1. All that Lycra
There's a reason you don't see hordes of helmet-wearing, race suit-clad drivers buzzing around a table piled high with cappuccinos at your local cafe every weekend. And that's because most drivers understand that their vehicle is largely a mode of transport, and that not every trip is an attempt to set a Nurburgring lap record.
Wait a minute. This guy reviews cars and he doesn't think people drive around thinking they're race car drivers? Seriously? Do they really not have people in Australia who drive tuned Honda Civics with carbon fiber hoods and eighty decals on the rear windshield? Does BMW not export cars there there? I find all of this difficult to believe.
And eventually he finishes with the "attitude:"
5. The attitude
There’s just so much that comes under this heading that it’s hard to know where to start, but basically cyclists seem to be furiously angry and put upon people. Cover them in Lycra and they become rage monsters; shaking their fists and screaming expletives at any motorist who dares to use the road (which was designed, let’s not forget, to convey motorised vehicles) anywhere near them.
Wow, this Andrew Chesterton is sublimating a lot of deep-seated resentment for the fact that he's a failed car journalist into a hatred of cyclists. I could devote a lot of my masterful verbiage to explaining why everything he says above is completely moronic, but it would be a waste of my considerable abilities, so instead here's a picture of him slaking his thirst by drinking from a soiled bedpan:
Here's one of him eating out a pig's asshole on an artisanally curated porcine analingus table he had crafted expressly for the occasion:
And here he is a little later on, demonstrating the ample rear seating area of the 2017 Kia Rio by slathering his crotch with Vegemite and tricking a large dog into fellating him:
Lastly, here in Canada's bidet, all is not well. (YA THINK???) Indeed, a legislator in Montana has drafted a bill that would ban cyclists and other non-motorized road users from many public roads:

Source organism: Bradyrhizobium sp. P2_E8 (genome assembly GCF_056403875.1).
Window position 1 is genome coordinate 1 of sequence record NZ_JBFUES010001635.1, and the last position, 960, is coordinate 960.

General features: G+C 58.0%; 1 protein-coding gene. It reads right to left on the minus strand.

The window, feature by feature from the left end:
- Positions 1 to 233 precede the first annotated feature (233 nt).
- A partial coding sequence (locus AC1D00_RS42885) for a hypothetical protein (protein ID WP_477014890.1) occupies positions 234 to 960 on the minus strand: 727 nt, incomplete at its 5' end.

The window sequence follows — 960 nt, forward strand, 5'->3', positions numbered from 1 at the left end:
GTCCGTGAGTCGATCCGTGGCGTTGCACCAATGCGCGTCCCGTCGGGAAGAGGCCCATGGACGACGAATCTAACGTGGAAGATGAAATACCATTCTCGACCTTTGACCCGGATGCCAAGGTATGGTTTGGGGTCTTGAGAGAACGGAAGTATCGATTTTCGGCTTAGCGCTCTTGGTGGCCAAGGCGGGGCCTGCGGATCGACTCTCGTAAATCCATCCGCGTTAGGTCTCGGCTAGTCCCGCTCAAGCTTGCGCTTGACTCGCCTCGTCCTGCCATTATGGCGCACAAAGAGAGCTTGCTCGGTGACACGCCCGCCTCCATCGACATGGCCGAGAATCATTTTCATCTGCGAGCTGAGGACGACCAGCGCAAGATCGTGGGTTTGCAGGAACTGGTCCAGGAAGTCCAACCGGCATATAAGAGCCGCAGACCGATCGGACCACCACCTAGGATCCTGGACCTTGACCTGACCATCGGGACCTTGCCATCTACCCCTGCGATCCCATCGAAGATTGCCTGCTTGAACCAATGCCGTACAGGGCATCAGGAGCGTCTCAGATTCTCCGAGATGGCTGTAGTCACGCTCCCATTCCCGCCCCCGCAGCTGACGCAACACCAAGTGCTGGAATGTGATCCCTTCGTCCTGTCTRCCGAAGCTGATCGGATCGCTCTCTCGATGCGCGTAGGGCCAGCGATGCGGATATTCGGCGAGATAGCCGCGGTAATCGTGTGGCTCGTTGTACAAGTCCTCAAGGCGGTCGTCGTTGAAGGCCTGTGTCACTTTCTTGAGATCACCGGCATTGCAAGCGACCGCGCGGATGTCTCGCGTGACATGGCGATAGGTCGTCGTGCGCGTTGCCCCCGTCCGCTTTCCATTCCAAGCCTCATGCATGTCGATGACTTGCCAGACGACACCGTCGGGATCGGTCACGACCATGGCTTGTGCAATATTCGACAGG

Montana cyclists could see their road ride route options drastically reduced if a draft bill in the Montana House of Representatives moves forward as written. LC2196, sponsored by freshman legislator Barry Usher of district 40, would prohibit cyclists, runners, walkers, and those in wheelchairs from two-lane highways outside of municipalities when no shoulder is present.
Usher claims that the bill was inspired by safety concerns, while opponents contend that the measure is a clear attempt to disenfranchise non-motorized road users.
What a shame. I expect more from the great state of Montana.
Wait, actually that's not entirely true. By no means am I condemning the entire state, but it does happen to be the one Richard Spencer comes from:
The founder of the neo-Nazi website the Daily Stormer has announced that the site’s campaign of harassment against Jews in alt-right leader Richard Spencer’s hometown of Whitefish, Montana, will continue with an armed march in January. Andrew Anglin claimed on Thursday that 200 people are already expected to participate in the march “against Jews, Jewish businesses and everyone who supports either,” which will take demonstrators carrying “high-powered rifles” through the center of the town.
Harassing Jews in a town named after one of their most favorite foods? Now that's just rude:
Now I gotta go eat.